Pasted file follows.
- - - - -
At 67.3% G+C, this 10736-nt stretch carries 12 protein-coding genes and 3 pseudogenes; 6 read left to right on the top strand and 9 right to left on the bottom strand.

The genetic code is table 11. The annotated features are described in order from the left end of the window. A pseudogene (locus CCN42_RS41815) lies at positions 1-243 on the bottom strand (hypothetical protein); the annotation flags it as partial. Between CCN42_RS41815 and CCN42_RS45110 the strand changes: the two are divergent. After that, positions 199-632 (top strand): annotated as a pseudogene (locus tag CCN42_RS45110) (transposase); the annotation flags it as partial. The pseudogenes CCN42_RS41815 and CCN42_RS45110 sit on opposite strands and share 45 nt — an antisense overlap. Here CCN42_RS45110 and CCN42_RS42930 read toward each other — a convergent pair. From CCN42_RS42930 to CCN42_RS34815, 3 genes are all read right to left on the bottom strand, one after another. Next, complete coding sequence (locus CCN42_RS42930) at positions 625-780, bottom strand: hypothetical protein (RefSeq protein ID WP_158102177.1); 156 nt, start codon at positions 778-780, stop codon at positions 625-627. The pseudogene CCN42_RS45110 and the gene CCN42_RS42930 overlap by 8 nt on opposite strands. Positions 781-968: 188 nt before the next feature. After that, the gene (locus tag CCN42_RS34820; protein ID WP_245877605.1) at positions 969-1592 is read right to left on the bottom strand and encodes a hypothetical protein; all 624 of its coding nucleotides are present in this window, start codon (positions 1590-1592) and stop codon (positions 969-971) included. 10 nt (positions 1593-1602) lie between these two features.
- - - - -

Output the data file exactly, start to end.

At 67.3% G+C, this 10736-nt stretch carries 12 protein-coding genes and 3 pseudogenes; 6 read left to right on the top strand and 9 right to left on the bottom strand.

The genetic code is table 11. The annotated features are described in order from the left end of the window. A pseudogene (locus CCN42_RS41815) lies at positions 1-243 on the bottom strand (hypothetical protein); the annotation flags it as partial. Between CCN42_RS41815 and CCN42_RS45110 the strand changes: the two are divergent. After that, positions 199-632 (top strand): annotated as a pseudogene (locus tag CCN42_RS45110) (transposase); the annotation flags it as partial. The pseudogenes CCN42_RS41815 and CCN42_RS45110 sit on opposite strands and share 45 nt — an antisense overlap. Here CCN42_RS45110 and CCN42_RS42930 read toward each other — a convergent pair. From CCN42_RS42930 to CCN42_RS34815, 3 genes are all read right to left on the bottom strand, one after another. Next, complete coding sequence (locus CCN42_RS42930) at positions 625-780, bottom strand: hypothetical protein (RefSeq protein ID WP_158102177.1); 156 nt, start codon at positions 778-780, stop codon at positions 625-627. The pseudogene CCN42_RS45110 and the gene CCN42_RS42930 overlap by 8 nt on opposite strands. Positions 781-968: 188 nt before the next feature. After that, the gene (locus tag CCN42_RS34820; protein ID WP_245877605.1) at positions 969-1592 is read right to left on the bottom strand and encodes a hypothetical protein; all 624 of its coding nucleotides are present in this window, start codon (positions 1590-1592) and stop codon (positions 969-971) included. 10 nt (positions 1593-1602) lie between these two features.